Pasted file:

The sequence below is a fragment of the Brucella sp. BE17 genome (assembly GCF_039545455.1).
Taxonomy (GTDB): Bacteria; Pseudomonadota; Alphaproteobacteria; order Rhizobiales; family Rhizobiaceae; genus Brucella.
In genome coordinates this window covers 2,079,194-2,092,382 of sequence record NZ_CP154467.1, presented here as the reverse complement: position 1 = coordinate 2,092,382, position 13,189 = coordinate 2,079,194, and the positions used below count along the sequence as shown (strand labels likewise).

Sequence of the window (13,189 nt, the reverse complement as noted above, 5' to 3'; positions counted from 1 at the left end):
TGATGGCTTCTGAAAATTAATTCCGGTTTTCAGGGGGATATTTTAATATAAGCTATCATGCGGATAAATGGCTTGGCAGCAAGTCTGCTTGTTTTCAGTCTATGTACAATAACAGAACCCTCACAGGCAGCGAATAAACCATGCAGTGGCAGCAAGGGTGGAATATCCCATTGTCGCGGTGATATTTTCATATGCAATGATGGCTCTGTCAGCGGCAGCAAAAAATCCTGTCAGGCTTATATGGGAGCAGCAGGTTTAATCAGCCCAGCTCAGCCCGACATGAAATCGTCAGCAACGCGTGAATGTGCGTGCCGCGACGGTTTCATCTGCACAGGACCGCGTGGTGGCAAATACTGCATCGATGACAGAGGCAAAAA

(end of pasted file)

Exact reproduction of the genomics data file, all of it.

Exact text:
The sequence below is a fragment of the Brucella sp. BE17 genome (assembly GCF_039545455.1).
Taxonomy (GTDB): Bacteria; Pseudomonadota; Alphaproteobacteria; order Rhizobiales; family Rhizobiaceae; genus Brucella.
In genome coordinates this window covers 2,079,194-2,092,382 of sequence record NZ_CP154467.1, presented here as the reverse complement: position 1 = coordinate 2,092,382, position 13,189 = coordinate 2,079,194, and the positions used below count along the sequence as shown (strand labels likewise).

Sequence of the window (13,189 nt, the reverse complement as noted above, 5' to 3'; positions counted from 1 at the left end):
TGATGGCTTCTGAAAATTAATTCCGGTTTTCAGGGGGATATTTTAATATAAGCTATCATGCGGATAAATGGCTTGGCAGCAAGTCTGCTTGTTTTCAGTCTATGTACAATAACAGAACCCTCACAGGCAGCGAATAAACCATGCAGTGGCAGCAAGGGTGGAATATCCCATTGTCGCGGTGATATTTTCATATGCAATGATGGCTCTGTCAGCGGCAGCAAAAAATCCTGTCAGGCTTATATGGGAGCAGCAGGTTTAATCAGCCCAGCTCAGCCCGACATGAAATCGTCAGCAACGCGTGAATGTGCGTGCCGCGACGGTTTCATCTGCACAGGACCGCGTGGTGGCAAATACTGCATCGATGACAGAGGCAAAAA